The decision to postpone elections held firm as the DRC’s Prime Minister and Cabinet resigned on November 14 in accordance with the agreement. Under the terms of the agreement, the Prime Minister and Cabinet will be replaced with members of opposition parties who participated in the discussions to establish a balance in the government. Since the majority of opposition parties, as part of the Rassemblement, refused to attend the discussions, the members of the new government will not fully represent the portions of the society who supported the major opposition group.

Opposition leaders in the DRC have compared Kabila’s reign in recent years to that of Mobutu, and new information has strengthened this case by  linking Kabila to the further removal of resources from the DRC. On November 14 it was revealed that Gecamines, the Democratic Republic of the Congo’s state mining company, signed over royalty rights to one of Kabila’s close friends. The revenue from the royalties, which could have generated as much as $880 million for the DRC government, is now owned by billionaire Dan Gertler, who has been accused by Global Witness of having played a role in other mining deals that have cost Congo over $1.36 billion in revenue. No reason for the selling of the royalties has been provided, but the rerouting of the income will decrease Congolese spending capabilities.

On November 8, an explosive device in Eastern Congo killed one young Congolese girl and injured two Congolese civilians in addition to 32 members of the MONUSCO task force. The UN responded by calling for action against the perpetrators, but there is no indication of who the perpetrators may be, as multiple militia groups are active in the region.

Human Rights Watch Senior Researcher Ida Sawyer submitted a letter to the UN Security Council on November 9 expressing concerns over the potential for violence if Kabila remains in office. The letter conveys a list of recommendations on how to avert crisis in the DRC. These recommendations include urging Kabila to step down, or at least to find a time before the end of 2017 to step down from his position, as well as a measures to increase the deployment of MONUSCO forces and to press them to focus specifically on the protection of journalists and political opposition.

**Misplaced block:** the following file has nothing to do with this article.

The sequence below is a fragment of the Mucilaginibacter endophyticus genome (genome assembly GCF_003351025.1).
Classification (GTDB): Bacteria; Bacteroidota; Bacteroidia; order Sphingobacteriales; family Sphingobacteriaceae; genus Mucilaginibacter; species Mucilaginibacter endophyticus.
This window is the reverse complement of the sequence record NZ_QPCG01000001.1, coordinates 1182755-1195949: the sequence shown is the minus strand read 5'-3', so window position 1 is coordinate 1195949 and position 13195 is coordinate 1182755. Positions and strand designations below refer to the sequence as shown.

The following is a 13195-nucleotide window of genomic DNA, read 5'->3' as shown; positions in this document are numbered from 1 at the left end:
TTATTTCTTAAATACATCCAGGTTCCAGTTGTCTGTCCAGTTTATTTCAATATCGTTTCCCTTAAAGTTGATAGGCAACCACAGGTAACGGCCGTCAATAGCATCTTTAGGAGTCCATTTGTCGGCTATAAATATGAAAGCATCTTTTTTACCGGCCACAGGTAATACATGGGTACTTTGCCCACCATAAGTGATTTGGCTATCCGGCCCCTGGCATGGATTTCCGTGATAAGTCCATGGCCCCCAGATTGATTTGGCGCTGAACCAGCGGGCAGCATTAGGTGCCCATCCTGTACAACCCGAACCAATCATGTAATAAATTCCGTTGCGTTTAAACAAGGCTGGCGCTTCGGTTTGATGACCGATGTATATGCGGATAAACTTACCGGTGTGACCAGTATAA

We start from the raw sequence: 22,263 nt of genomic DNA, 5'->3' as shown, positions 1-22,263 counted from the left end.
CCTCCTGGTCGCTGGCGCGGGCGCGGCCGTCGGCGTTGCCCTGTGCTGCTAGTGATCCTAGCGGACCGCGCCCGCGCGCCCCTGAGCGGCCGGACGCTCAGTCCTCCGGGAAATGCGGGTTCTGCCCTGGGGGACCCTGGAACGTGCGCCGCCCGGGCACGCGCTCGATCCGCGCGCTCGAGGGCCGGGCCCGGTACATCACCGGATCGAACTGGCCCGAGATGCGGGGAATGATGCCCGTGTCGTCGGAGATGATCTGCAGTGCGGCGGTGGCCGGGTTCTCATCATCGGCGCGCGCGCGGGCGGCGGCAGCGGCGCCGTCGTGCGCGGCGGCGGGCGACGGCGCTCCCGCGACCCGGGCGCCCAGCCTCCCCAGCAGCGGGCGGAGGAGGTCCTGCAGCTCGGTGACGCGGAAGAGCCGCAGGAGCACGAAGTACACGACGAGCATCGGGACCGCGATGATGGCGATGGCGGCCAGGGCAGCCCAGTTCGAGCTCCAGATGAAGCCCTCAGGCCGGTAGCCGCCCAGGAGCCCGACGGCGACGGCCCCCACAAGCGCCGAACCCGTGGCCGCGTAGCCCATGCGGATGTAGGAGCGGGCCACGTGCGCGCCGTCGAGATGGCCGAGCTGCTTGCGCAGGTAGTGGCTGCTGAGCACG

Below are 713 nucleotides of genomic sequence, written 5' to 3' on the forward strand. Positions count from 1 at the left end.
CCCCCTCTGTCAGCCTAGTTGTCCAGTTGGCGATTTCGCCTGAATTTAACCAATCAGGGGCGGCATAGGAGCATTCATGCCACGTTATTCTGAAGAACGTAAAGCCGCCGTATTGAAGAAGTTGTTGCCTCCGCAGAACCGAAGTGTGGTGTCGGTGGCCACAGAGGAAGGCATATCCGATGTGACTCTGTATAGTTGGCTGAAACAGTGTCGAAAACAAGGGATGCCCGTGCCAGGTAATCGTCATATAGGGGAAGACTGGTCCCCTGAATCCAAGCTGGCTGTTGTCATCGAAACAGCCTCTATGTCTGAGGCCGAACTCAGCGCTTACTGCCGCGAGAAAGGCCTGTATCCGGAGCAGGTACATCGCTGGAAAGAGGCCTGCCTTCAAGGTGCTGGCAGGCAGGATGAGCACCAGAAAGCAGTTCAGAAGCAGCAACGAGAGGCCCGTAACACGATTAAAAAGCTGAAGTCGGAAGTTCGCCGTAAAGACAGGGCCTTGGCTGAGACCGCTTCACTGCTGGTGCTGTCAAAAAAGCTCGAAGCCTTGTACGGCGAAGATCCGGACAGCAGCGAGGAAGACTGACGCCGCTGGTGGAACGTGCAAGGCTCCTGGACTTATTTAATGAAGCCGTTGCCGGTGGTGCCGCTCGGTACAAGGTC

STAND is working with partners such as The Enough Project, Jewish World Watch, and Stand With Congo, as well as Congolese diaspora and civil society organizations such as Friends of the Congo and LUCHA to push the U.S. to expand sanctions on enablers of violence against peaceful demonstrators in the leadup to December 19. You can join us by following us on twitter @standnow and tweeting/retweeting using #DRCsanctions, #ByeByeKabila, and #KabilaMustGo.


The threat of destabilization and increased violence in Burundi has only increased in recent weeks and months, leading to an exodus of refugees leaving Burundi and hunger throughout the country.

The International Federation for Human Rights recently published a report detailing the situation in Burundi and providing specific examples of rights violations throughout the country. The report focused on “Repression and Genocidal Dynamics” and covered extrajudicial executions, targeted assassinations, enforced disappearances, lootings, torture, and ransoms. The report comes amidst concerns that Burundi has been “forgotten” by the international community. Meanwhile, the risk of genocide increases as ideology and identification processes are enforced. At the same time, citizens know little of what is happening outside of their own regions of Burundi and in the rest of the world, as President Nkurunziza has maintained a “vacuum” on all media following his announcement to run for a third term.

Refugees leaving the country now number at 311,083 since April 2015 with Tanzania alone receiving approximately 10,000 per month. Concerns about the great influx of refugees are increasing as violence continues and DRC simultaneously loses stability. UN reporters don’t anticipate any decrease in violence or in the outpouring of refugees. Most of the violence and executions have been politically motivated and directed towards those opposed to Nkurunziza’s third term.

Meanwhile, the World Food Program has determined that over 600,000 people out of Burundi’s population of 10 million are “short of food due to drought and flooding.” Most of those affected live in the Northern and Eastern provinces. Though Burundi ended its food exports to Rwanda earlier this year to attempt to prevent major shortages, it is still unable to provide enough food for all of its citizens.

Central and West Africa

Central African Republic (CAR)

The Brussels Conference, hosted by the European Union on behalf of the Central African Republic (CAR), began on November 17. The main objectives of the conference are to obtain long-term peace and address the humanitarian crisis that has engulfed the country. The success of both of these goals depends largely on the financial pledges of donors at the conference.